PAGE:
Diana Lujano-Gonzales, DCHA Western director and manager of Cameiro Heifer Ranch, a 10,000 head heifer-raising facility in Brawley, Calif., says that fly control is very important at their operation. She knows that getting rid of external parasites will improve efficiency and weight gain. Cameiro Ranch follows DCHA's Gold Standards II, which states that growers should "practice internal and external parasite control based on geography and herd veterinarian's recommendations."
Lujano-Gonzales suggests you set up an IPM fly control program that works best for your region. Basic guidelines may include:
Lay out an action plan that allows for rotation of chemical compounds to avoid development of fly resistance.
Get the jump on control activities well before the flies become active, and follow through. During changes in weather temperatures, flies may appear to be gone. Actually, they are simply dormant and will still be a threat when it warms up. Don't let your control guards down.
Penny-pinching won't work - there are many proven preventives available. Work with your veterinarian, extension livestock specialist or industry representative to decisively rid your area of flies. However, use only what is necessary.
Flies are resilient pests. Take these precautions:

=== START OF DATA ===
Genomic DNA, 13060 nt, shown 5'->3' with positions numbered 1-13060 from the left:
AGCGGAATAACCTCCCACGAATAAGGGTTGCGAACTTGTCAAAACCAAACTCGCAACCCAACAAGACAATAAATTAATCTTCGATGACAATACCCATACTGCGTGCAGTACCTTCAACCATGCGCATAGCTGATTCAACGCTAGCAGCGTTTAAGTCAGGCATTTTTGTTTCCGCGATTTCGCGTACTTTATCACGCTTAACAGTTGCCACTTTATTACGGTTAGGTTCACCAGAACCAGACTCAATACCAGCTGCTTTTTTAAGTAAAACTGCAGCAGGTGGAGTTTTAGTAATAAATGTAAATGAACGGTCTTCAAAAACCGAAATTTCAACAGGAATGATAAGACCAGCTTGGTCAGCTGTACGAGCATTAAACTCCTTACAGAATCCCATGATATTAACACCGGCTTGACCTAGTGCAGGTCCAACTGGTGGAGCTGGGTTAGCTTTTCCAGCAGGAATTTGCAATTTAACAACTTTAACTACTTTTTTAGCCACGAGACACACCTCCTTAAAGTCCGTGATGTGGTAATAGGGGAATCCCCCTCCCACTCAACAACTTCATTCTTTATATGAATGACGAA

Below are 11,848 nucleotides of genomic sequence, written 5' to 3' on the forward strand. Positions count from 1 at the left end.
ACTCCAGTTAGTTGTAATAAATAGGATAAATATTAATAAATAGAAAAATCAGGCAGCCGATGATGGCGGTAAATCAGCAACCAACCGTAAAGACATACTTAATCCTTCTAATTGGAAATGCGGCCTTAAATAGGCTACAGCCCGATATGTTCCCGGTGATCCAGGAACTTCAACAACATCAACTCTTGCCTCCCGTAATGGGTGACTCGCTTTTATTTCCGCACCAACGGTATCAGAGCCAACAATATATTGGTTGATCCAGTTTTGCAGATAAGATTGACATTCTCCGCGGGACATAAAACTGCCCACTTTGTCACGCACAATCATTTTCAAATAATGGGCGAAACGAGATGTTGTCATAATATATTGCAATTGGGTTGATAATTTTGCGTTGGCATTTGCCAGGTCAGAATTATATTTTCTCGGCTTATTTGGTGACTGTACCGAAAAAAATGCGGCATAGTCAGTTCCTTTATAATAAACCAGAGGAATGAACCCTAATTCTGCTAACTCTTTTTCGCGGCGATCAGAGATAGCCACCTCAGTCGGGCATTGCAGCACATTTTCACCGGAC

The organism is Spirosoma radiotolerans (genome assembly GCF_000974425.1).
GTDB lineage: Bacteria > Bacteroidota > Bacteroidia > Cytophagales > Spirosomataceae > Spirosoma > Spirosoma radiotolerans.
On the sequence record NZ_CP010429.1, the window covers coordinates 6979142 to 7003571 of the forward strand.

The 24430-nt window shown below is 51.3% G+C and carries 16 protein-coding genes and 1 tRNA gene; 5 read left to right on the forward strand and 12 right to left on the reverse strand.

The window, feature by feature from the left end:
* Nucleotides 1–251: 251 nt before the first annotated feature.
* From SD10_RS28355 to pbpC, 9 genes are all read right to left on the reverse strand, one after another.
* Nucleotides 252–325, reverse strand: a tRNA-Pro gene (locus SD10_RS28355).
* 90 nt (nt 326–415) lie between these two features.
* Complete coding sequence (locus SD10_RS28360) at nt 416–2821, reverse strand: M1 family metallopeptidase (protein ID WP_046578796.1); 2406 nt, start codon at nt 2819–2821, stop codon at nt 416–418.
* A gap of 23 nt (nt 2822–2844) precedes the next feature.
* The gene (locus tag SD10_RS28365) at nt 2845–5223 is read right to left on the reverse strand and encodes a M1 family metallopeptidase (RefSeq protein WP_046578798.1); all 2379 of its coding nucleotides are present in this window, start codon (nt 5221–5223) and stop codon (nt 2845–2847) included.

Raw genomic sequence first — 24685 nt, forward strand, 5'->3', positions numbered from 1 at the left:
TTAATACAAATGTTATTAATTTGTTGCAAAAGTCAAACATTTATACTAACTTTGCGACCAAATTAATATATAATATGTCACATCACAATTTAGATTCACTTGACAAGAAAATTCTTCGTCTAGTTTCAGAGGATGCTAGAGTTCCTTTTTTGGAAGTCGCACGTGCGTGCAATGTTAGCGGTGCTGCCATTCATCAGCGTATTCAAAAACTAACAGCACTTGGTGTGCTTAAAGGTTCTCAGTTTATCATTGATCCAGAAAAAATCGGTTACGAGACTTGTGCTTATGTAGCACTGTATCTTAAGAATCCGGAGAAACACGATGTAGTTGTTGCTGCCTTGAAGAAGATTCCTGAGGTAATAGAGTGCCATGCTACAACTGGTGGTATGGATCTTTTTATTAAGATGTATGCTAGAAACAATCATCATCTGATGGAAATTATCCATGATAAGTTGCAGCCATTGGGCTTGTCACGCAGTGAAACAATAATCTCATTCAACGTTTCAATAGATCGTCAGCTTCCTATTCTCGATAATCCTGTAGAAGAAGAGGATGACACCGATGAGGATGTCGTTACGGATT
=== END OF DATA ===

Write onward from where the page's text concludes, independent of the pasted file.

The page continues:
Limit their food supply by keeping food, hay and bedding dry.
Regulate larvae habitat by managing manure properly. The slightest change in temperature or liquidity levels can result in fewer surviving flies.
Make use of fly competitors, such as QuickBayt or Kunafin, that don't bother livestock or people. These competitors have a real impact on flies and their habitat.
During the season, monitor fly populations and adjust protocols as needed.
Keeping your fly control practices simple will lessen the chances that something will go wrong.
Lujano-Gonzales says, "Every Tuesday, we put out 'fly bait' from Kunafin. Every Wednesday, we take QuickBayt, a product for dairies and cattle facilities that attracts and kills flies quickly, and line the middle of the drive alleys using a spreader that we attach to a golf cart. This allows us to easily disperse the product on the drive alleys in front of the heifers."